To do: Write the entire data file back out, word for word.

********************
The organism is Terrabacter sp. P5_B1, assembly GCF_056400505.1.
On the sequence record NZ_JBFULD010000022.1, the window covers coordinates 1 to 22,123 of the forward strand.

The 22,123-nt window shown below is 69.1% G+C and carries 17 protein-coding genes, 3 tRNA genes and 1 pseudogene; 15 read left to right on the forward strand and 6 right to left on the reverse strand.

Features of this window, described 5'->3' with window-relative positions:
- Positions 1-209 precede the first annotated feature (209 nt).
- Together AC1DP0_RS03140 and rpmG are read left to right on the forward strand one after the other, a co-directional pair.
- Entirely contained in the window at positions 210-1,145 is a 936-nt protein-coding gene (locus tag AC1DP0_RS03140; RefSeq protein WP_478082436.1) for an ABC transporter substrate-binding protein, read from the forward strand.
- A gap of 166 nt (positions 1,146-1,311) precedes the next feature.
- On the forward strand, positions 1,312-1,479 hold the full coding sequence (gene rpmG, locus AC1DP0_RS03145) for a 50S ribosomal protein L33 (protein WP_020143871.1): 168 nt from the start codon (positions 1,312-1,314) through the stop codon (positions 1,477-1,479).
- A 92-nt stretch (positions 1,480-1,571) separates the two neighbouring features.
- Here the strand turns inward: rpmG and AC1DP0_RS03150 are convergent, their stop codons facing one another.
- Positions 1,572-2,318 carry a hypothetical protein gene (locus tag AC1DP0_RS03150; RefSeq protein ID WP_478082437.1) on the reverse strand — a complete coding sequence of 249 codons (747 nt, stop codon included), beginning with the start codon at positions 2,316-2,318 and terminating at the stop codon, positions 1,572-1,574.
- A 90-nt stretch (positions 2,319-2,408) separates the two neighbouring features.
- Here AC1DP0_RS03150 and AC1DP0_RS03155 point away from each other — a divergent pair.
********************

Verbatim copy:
The organism is Terrabacter sp. P5_B1, assembly GCF_056400505.1.
On the sequence record NZ_JBFULD010000022.1, the window covers coordinates 1 to 22,123 of the forward strand.

The 22,123-nt window shown below is 69.1% G+C and carries 17 protein-coding genes, 3 tRNA genes and 1 pseudogene; 15 read left to right on the forward strand and 6 right to left on the reverse strand.

Features of this window, described 5'->3' with window-relative positions:
- Positions 1-209 precede the first annotated feature (209 nt).
- Together AC1DP0_RS03140 and rpmG are read left to right on the forward strand one after the other, a co-directional pair.
- Entirely contained in the window at positions 210-1,145 is a 936-nt protein-coding gene (locus tag AC1DP0_RS03140; RefSeq protein WP_478082436.1) for an ABC transporter substrate-binding protein, read from the forward strand.
- A gap of 166 nt (positions 1,146-1,311) precedes the next feature.
- On the forward strand, positions 1,312-1,479 hold the full coding sequence (gene rpmG, locus AC1DP0_RS03145) for a 50S ribosomal protein L33 (protein WP_020143871.1): 168 nt from the start codon (positions 1,312-1,314) through the stop codon (positions 1,477-1,479).
- A 92-nt stretch (positions 1,480-1,571) separates the two neighbouring features.
- Here the strand turns inward: rpmG and AC1DP0_RS03150 are convergent, their stop codons facing one another.
- Positions 1,572-2,318 carry a hypothetical protein gene (locus tag AC1DP0_RS03150; RefSeq protein ID WP_478082437.1) on the reverse strand — a complete coding sequence of 249 codons (747 nt, stop codon included), beginning with the start codon at positions 2,316-2,318 and terminating at the stop codon, positions 1,572-1,574.
- A 90-nt stretch (positions 2,319-2,408) separates the two neighbouring features.
- Here AC1DP0_RS03150 and AC1DP0_RS03155 point away from each other — a divergent pair.